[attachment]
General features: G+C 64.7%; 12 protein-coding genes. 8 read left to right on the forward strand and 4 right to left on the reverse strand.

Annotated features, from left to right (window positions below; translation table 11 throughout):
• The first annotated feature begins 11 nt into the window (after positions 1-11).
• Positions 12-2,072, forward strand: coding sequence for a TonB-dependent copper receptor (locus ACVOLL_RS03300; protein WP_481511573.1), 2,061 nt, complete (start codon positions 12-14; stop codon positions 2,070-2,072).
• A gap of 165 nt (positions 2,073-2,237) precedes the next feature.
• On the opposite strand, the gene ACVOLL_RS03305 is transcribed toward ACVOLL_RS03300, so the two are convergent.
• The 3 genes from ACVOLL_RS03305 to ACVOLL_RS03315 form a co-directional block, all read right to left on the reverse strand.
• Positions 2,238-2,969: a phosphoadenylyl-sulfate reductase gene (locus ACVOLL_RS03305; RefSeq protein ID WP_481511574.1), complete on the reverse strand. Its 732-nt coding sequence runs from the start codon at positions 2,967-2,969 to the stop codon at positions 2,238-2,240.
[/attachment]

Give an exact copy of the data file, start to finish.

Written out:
General features: G+C 64.7%; 12 protein-coding genes. 8 read left to right on the forward strand and 4 right to left on the reverse strand.

Annotated features, from left to right (window positions below; translation table 11 throughout):
• The first annotated feature begins 11 nt into the window (after positions 1-11).
• Positions 12-2,072, forward strand: coding sequence for a TonB-dependent copper receptor (locus ACVOLL_RS03300; protein WP_481511573.1), 2,061 nt, complete (start codon positions 12-14; stop codon positions 2,070-2,072).
• A gap of 165 nt (positions 2,073-2,237) precedes the next feature.
• On the opposite strand, the gene ACVOLL_RS03305 is transcribed toward ACVOLL_RS03300, so the two are convergent.
• The 3 genes from ACVOLL_RS03305 to ACVOLL_RS03315 form a co-directional block, all read right to left on the reverse strand.
• Positions 2,238-2,969: a phosphoadenylyl-sulfate reductase gene (locus ACVOLL_RS03305; RefSeq protein ID WP_481511574.1), complete on the reverse strand. Its 732-nt coding sequence runs from the start codon at positions 2,967-2,969 to the stop codon at positions 2,238-2,240.